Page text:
Putnam's Absolute Return Funds: Same As It Ever Was

Last Updated Jun 26, 2009 12:44 PM EDT

If you missed the recent launch of Putnam's new Absolute Return funds, you really have only yourself to blame. Their debut earlier this year was backed by a full court press push: full page color ads, press releases, interviews, and prime real estate on the Putnam website. The four funds -- dubbed the Absolute Return 100 Fund, 300 Fund, 500 Fund, and 700 Fund -- intend to provide something that should be an easy sell in today's markets: Consistent performance with low volatility. The funds aim to earn returns that outpace Treasury bills by one, three, five and seven percent respectively. Unfortunately, they seem more likely to follow in the footsteps of the vast majority of the mutual fund industry's other "innovations."

On the Putnam website, CEO Robert Reynolds says that the Absolute Return funds were created as a "bold response" to the "challenge of historically volatile financial markets," and that these funds are "absolutely for all kinds of investors." That's a nice thought, but what one person calls a "bold response" might also be considered, a bit more cynically, as an attempt to capitalize on the mood of the day.

The cynics have the benefit of history on their side. As you can see from the accompanying charts (click for full-sized versions), the mutual fund industry is forever fighting the last war. Whether technology funds in 2000 or emerging market and commodity funds in 2008, the industry has demonstrated a tremendous capacity for providing precisely the wrong type of investment at precisely the wrong time. The reason isn't difficult to understand: it's far easier to sell something when everyone's clamoring for it, which is usually just before hot sectors and styles flame out.

We have yet to see whether the new Putnam funds will fit this historical pattern, but there's no denying their goal fits the mood of the day. The question, of course, is how successful they'll be in achieving "absolute" returns with low volatility. In that regard, the odds are against them.

Consider the 500 and 700 funds, which are advertised as alternatives to balanced and stock funds, respectively. According to the prospectus, the fund managers will attempt to add value through the use of "overlay" strategies, which the prospectus defines as "active trading strategies designed to provide additional total return through the exploitation of market inefficiencies and other conditions."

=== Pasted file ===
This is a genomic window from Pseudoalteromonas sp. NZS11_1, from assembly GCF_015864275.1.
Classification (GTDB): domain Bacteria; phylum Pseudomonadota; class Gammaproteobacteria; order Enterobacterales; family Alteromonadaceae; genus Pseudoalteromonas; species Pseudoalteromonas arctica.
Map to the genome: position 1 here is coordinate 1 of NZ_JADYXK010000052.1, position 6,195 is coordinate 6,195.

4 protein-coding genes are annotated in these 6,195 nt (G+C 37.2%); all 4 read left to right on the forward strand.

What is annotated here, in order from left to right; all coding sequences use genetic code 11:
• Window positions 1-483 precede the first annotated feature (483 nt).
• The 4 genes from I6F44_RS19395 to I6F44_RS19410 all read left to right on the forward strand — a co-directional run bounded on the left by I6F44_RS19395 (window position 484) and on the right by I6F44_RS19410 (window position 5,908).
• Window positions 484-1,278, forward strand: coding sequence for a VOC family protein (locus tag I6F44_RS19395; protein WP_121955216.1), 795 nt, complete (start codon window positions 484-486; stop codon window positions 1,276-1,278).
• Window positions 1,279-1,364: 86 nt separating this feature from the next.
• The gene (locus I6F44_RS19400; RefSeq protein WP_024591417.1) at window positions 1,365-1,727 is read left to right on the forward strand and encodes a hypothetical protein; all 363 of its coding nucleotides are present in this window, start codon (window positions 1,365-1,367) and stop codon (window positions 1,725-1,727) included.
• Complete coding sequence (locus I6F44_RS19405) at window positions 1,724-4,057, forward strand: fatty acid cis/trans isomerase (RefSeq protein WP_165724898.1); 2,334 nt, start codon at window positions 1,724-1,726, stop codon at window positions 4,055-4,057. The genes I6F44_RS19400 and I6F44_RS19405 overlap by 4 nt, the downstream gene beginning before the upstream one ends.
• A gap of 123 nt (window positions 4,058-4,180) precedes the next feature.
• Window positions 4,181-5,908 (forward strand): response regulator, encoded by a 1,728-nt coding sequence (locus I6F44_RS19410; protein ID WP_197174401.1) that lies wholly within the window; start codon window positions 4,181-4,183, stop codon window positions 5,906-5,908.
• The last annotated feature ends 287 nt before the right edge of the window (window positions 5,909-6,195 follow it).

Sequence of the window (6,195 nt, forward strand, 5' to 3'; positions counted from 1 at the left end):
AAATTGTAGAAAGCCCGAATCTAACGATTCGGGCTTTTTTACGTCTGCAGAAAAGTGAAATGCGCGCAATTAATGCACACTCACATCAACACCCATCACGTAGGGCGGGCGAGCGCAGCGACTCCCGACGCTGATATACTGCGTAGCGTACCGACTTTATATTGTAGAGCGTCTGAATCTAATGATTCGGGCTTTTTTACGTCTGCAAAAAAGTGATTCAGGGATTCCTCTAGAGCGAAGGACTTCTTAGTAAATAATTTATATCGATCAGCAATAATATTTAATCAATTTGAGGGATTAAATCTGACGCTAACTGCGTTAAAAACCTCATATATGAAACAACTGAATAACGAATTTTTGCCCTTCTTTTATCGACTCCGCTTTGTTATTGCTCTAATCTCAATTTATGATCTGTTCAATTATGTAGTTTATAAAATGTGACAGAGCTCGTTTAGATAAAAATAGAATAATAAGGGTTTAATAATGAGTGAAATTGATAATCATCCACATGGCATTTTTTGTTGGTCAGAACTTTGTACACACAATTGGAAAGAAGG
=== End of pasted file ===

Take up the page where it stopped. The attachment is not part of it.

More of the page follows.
Exploiting market inefficiencies. So much for concerns that they wouldn't have a plan. I can only imagine walking into David Swensen's office at Yale to pitch my asset-management strategy:
"David, I'll be adding total return by exploiting market inefficiencies."

"Why didn't I think of that? Can you handle $1 billion?"
Of course, those active trading strategies will undoubtedly be accompanied by a fair amount of trading costs, which will increase the funds' already considerable expenses. The funds' A shares have expense ratios that range from 1.25 percent for the 100 Fund to 1.65 percent for the 700 Fund (net of fee waivers), and are accompanied by front-end sales loads of 3.25 percent (for the 100 and 300 funds) or 5.75 percent (for the 500 and 700 funds).

Thus an investor who holds the 500 Fund for five years might be on the hook for total annual expenses of 3.2 percent (a 1.5 percent expense ratio, plus the annualized sales load of 1.2 percent, plus trading costs conservatively estimated at 0.5 percent). If the Treasury bill return over that period is 2 percent annually, the fund would have to return 10.2 percent annually to meet its goal.

Sounds like a stretch. If only we had some sort of a track record to determine if that's a reasonable expectation.

As luck would have it, we do. Back on page 57, in the appendix of the prospectus, we're informed that Putnam manages other accounts "that have investment objectives and policies that are substantially similar to those of the Absolute Return 500 Fund." So, how have they fared? Not so hot, actually.

In the year ended September 30, 2008, the "other accounts" lost 7.8 percent, while the Treasury Bill Index gained three percent. From their July 1, 2006 inception, the "other accounts" have earned 3.8 percent, compared to the Treasury Index's gain of 4.2 percent -- falling short of their target by 5.4 percent. It is, admittedly, a short time frame, but if you're setting "bold" targets, you should expect to have your record scrutinized.

To help alleviate concerns about performance, Reynolds points out that they have a "fee structure that aligns the interests of manager and investor.... If the funds don't achieve the target returns, [Putnam] will be paid less." Now we're talking. How much less, exactly?

Well, you might call it "a bit" less. The maximum adjustment on the 100 Fund is -- hold your breath -- 0.04 percent. On the 300 Fund, it's 0.12 percent; 0.2 percent on the 500 Fund; and 0.28 percent on the 700 Fund. So yes, they do have a bit of skin in the game, but barely enough to require a Band-Aid should they lose it.

In sum, Putman is offering a new suite of funds with high expenses, sales loads and a poor track record at the precise moment in time when they should have the broadest appeal. As my grandfather liked to say about deals like that, "Cover your wallet."
  • Nathan Hale

    View all articles by Nathan Hale on CBS MoneyWatch »
    Nathan Hale has spent decades working in the financial services industry, during which he has researched and written extensively about personal investing, the mutual fund industry, and financial services. In this role, he uses a nom de plume because many of his opinions about the mutual fund industry and its practices would not endear him to its participants.

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